India’s agricultural output this year is expected to be lower than in recent years because of delayed and deficient rainfall and lesser sown area, the government has said.
Erratic rains and dry spells in several parts of the country have impacted the production of crops. Due to coverage of lesser area and low productivity, the production of most crops is expected to be lower than the record levels achieved last year, authorities have announced.
According to the first advance estimates for 2014-15, the production of kharif or winter crops is estimated to be about 120.27 million tonne (MT), which is lower by 8.97 MT from the record production of 129.24 MT achieved last year.
Among the major kharif crops, rice output is expected to be 88.02 MT, about 3.67 MT lower than last year’s 91.69 MT, while the yield of coarse cereals is expected to be 27.05 MT, a decline of 4.48 MT compared to last year’s 31.53 MT. The net sown area under coarse cereals declined by 18.56 lakh hectare.
The decline in area under tur and moong has hit the production of pulses, which are estimated at 5.20 MT, in contrast to the production of 6.02 MT last year, according to figures from the agriculture ministry.
Cotton output is also set to go down by 1.97 mn bales from last year’s record of 36.59 mn bales. The area covered by kharif crops stands at 1,015.18 lakh hectares, a decline of 25.67 lakh hectares from last year’s 1040.85 lakh hectares.
“These are only preliminary estimates and we have not taken into account the positives from the rainfall in September. We hope there is some improvement in the present condition,” said a senior agriculture ministry official.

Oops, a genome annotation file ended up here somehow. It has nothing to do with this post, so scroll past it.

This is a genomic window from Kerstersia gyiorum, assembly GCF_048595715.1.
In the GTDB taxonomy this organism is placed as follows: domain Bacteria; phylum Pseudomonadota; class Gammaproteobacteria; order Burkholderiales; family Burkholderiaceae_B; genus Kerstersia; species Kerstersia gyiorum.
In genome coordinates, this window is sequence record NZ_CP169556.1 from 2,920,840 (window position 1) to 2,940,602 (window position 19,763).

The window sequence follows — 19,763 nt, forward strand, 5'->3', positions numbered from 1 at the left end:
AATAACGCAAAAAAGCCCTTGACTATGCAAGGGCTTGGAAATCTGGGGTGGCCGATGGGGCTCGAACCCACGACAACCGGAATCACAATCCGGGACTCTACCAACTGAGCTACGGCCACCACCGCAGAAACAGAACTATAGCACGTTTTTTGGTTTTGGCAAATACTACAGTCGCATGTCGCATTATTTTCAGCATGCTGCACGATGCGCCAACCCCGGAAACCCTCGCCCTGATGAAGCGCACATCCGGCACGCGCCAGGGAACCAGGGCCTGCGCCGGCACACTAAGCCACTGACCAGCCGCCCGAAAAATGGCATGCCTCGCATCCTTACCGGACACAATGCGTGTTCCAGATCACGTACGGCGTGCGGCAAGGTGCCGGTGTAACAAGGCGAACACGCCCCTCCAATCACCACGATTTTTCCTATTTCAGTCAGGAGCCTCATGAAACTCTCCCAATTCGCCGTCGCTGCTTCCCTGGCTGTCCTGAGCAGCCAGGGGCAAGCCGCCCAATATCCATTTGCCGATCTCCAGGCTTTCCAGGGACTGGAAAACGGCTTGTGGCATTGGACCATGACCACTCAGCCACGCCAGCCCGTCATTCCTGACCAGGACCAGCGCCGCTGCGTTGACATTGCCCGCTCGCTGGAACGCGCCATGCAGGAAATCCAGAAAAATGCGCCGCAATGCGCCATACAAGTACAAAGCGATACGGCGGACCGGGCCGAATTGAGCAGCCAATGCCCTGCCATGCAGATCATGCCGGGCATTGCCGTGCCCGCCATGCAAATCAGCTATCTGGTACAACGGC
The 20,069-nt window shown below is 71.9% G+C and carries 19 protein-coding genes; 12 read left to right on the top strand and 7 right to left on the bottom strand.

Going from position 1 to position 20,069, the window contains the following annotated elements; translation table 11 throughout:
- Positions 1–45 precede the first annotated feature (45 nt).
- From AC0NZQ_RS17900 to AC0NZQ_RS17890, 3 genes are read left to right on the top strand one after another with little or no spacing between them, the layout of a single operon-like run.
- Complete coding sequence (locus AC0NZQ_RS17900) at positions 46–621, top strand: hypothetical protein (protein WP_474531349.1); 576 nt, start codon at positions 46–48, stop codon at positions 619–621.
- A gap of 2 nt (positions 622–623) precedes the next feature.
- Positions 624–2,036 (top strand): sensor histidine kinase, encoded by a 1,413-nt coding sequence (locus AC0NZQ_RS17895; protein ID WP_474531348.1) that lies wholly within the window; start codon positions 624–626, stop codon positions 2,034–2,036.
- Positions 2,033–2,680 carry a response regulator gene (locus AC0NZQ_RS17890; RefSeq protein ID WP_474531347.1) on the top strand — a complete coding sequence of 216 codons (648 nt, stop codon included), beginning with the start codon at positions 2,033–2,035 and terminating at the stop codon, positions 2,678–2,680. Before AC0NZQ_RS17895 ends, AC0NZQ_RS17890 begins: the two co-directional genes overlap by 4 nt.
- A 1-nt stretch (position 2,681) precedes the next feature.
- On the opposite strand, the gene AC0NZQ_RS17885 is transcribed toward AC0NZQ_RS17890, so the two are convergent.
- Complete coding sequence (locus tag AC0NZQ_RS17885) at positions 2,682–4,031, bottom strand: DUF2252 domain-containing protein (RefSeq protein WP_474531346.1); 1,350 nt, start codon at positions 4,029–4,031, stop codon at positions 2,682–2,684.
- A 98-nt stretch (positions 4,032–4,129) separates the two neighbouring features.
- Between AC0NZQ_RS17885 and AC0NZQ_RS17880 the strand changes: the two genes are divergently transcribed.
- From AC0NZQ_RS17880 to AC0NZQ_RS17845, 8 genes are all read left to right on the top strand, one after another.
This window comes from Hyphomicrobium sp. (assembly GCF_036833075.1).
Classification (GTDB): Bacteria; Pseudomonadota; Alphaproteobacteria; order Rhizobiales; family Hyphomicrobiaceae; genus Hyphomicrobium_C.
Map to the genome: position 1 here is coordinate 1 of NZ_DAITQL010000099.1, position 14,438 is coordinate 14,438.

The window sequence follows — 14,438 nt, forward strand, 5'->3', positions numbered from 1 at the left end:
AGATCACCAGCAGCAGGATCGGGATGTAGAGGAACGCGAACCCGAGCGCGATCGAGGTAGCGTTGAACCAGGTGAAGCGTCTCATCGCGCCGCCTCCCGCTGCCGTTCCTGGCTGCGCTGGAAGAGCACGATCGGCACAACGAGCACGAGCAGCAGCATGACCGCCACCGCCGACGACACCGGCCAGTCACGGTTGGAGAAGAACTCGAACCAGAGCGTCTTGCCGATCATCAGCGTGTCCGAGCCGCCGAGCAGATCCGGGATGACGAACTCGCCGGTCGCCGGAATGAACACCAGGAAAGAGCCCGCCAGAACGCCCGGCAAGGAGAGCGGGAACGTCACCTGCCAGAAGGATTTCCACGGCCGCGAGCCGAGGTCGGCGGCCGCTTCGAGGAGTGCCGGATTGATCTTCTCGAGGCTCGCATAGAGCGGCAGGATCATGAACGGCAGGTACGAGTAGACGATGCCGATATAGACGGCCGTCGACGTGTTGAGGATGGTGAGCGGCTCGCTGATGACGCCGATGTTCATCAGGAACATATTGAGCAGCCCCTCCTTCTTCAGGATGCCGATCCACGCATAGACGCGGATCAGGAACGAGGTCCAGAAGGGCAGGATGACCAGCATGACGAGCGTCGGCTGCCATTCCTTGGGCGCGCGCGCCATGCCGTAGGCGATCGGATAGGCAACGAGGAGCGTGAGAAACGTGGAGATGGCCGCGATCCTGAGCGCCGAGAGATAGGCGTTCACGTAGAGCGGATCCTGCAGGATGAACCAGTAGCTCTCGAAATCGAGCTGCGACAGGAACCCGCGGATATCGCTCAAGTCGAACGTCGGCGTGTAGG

The northwest India meteorological sub-division, comprising food bowl states like Uttar Pradesh, Punjab and Haryana, is reeling under a rainfall deficit of 21 per cent. The central India, with 876.7 mm of rainfall between June 1 and September 22, recorded a deficit of 7 per cent while the south peninsula had 6 per cent deficient rains. The deficit in east and northeast India was 12 per cent.
The overall deficit for the northwest, however, was lowered with heavy rainfall in Jammu and Kashmir. The state recorded surplus rain of 15 per cent, to remain at 588.8 mm as against the normal of 510.7 mm.
According to the Met department, monsoon has already withdrawn from some parts of west Rajasthan and Kutch area and some parts of north Arabian Sea.
[ Source :- businesstoday.intoday.in ]